grazing for cattle. Wetlands where terrapins inhabit are also under threat from siltation resulting from erosion (which is cause by overgrazing), pesticide pollution, alien plants clogging water ways and eutrophication from fertilizer runoff. Wetlands are also often drained for agriculture use. Electric fences also cause many deaths of tortoises; one shock isn’t fatal but continual cycles will cook the tortoise alive in its shell. Although tortoises can endure neglect, they have sensitive climatic requirements. Most pet tortoises die within a year of being captured due to a lack of sunshine or being cold or stress related illnesses. The exotic pet trade is a growing industry (whether it is done legally or illegally). The exotic pet trade goes hand in hand with alien introductions. Many people release their exotic pet once it gets too big to take care of. One example is the American Red-eared Terrapin (Trachemys scripta) – over 2 million are exported from the USA every year. No breeding populations of the Red-eared Terrapin has established in South Africa yet, but it is a huge problem in Israel, Taiwan and other European Countries. They have been banned in many countries due to the risk of them establishing an alien population.
Living along the Breede River means we are lucky enough to be in the heart of many Testudines’ species habitat. It also means it is our duty to conserve and protect them. Farmers must take care not to let their cattle overgraze wetland areas and ensure that areas aren’t burnt too frequently. Fertilizers should be prevented from running into the sensitive wetland areas. Take care when diving through tortoise territory (eg the whole of Witsand and the Breede River area). If a turtle hatchling is found on the beach bring it in to the Lower Breede River Conservancy Trust. Don’t participate in the exotic pet trade, tortoises are better off in their natural habitat and not as a pet. Every life matters and counts towards preserving the Testudines’ populations in the area. It takes effort and awareness to conserve the natural life found among us. It takes a long time to increase the natural population numbers of the endangered species, but as we know slow and steady wins the race.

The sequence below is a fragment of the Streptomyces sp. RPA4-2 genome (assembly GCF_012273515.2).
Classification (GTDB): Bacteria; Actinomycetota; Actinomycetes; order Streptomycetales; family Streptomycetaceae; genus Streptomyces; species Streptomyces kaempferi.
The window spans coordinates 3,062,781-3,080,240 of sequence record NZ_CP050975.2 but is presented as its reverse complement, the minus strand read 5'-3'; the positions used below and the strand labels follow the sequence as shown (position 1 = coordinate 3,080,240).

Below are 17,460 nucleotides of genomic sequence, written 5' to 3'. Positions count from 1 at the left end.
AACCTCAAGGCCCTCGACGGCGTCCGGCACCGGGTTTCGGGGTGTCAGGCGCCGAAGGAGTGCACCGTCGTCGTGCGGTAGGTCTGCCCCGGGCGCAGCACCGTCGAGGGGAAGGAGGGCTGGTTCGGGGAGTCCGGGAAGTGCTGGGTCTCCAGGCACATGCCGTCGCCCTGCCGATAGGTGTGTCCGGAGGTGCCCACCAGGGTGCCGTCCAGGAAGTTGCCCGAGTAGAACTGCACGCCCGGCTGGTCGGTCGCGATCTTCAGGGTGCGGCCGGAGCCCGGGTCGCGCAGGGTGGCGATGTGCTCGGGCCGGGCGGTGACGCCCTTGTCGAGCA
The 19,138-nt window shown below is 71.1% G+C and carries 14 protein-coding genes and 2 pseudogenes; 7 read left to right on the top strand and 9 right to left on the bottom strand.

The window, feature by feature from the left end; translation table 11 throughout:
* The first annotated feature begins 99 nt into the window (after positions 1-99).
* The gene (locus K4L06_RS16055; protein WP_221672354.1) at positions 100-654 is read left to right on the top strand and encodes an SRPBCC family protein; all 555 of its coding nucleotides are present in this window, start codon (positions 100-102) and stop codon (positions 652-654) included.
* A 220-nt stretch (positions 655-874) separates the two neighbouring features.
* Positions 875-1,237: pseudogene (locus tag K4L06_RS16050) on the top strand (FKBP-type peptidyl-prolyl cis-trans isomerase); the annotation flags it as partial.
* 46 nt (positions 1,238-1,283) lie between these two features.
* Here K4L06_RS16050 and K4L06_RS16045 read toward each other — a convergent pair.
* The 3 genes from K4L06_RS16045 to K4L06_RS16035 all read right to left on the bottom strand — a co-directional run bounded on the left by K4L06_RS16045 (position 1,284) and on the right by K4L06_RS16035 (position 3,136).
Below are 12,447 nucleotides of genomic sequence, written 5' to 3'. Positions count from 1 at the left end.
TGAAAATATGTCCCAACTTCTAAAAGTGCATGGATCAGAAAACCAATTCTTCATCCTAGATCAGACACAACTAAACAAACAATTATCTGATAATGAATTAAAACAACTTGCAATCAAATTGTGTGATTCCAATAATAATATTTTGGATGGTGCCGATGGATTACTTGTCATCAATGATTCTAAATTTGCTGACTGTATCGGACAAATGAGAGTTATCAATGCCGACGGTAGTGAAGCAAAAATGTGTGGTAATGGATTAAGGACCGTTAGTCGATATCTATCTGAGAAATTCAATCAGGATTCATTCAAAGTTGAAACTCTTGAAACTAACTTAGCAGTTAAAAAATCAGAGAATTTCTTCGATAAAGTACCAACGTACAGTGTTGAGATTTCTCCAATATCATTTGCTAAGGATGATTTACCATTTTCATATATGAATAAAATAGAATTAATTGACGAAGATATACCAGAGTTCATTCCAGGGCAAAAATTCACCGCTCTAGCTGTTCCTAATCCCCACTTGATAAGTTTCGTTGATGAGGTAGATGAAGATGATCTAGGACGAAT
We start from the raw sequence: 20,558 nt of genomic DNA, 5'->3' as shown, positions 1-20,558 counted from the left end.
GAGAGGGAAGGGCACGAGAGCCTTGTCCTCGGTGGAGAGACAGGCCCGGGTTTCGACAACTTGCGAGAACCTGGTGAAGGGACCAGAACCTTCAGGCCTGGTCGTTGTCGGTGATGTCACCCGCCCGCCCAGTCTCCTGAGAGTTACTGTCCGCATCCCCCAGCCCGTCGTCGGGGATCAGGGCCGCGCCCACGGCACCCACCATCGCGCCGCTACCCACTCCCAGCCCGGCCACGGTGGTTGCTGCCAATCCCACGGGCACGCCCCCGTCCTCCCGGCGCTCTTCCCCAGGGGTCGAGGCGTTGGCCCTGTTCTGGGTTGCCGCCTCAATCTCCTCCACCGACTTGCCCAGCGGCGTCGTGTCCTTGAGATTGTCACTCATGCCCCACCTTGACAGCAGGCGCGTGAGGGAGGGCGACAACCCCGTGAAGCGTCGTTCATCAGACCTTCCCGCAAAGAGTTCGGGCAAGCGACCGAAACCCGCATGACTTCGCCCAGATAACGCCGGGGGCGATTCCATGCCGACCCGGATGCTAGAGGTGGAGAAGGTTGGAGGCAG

Branch, B., 2008. Tortoises Terrapins & Turtles of Africa. Cape Town: Struik Publishers.
Keller, D., 2021. Sign in | Pet turtle, Turtle habitat, Turtle. [online] Pinterest. Available at:
https://za.pinterest.com/pin/376332112606437483/ [Accessed 20 April 2021].
Lew, M., 2021. Parrot-beaked tortoise. [online] Animalz-world.blogspot.com. Available at:
http://animalz-world.blogspot.com/2013/11/parrot-beaked-tortoise.html [Accessed 20 April 2021].
Pecor, K., 2003. Testudines. [online] Animal Diversity Web. Available at:
https://animaldiversity.org/accounts/Testudines/ [Accessed 20 April 2021].
Tuma, M., 2021. [online] Hardaker.co.za. Available at:
http://www.hardaker.co.za/r-angulatetortoise7.jpg [Accessed 20 April 2021].
Wilkin, D. and Gray-Wilson, N., 2016. Welcome to CK-12 Foundation | CK-12 Foundation. [online] CK-12 Foundation. Available at:
https://www.ck12.org/book/ck-12-biology-advanced-concepts/section/16.28/ [Accessed 20 April 2021].
In the data
Monthly routine monitoring
April bird counts
Our monthly bird count was conducted on 28 April. After the mist had cleared we set off to record every bird from the mouth to the pont. The weather was overcast and it threatened to rain all day, but the birds were still plentiful. Over 1000 birds were recorded, of which the most common were Yellow-billed ducks (234), Egyptian geese (180) and Sandwich terns (176). We were fortunate enough to spot a Denham’s bustard in a field close to the pont.
April water quality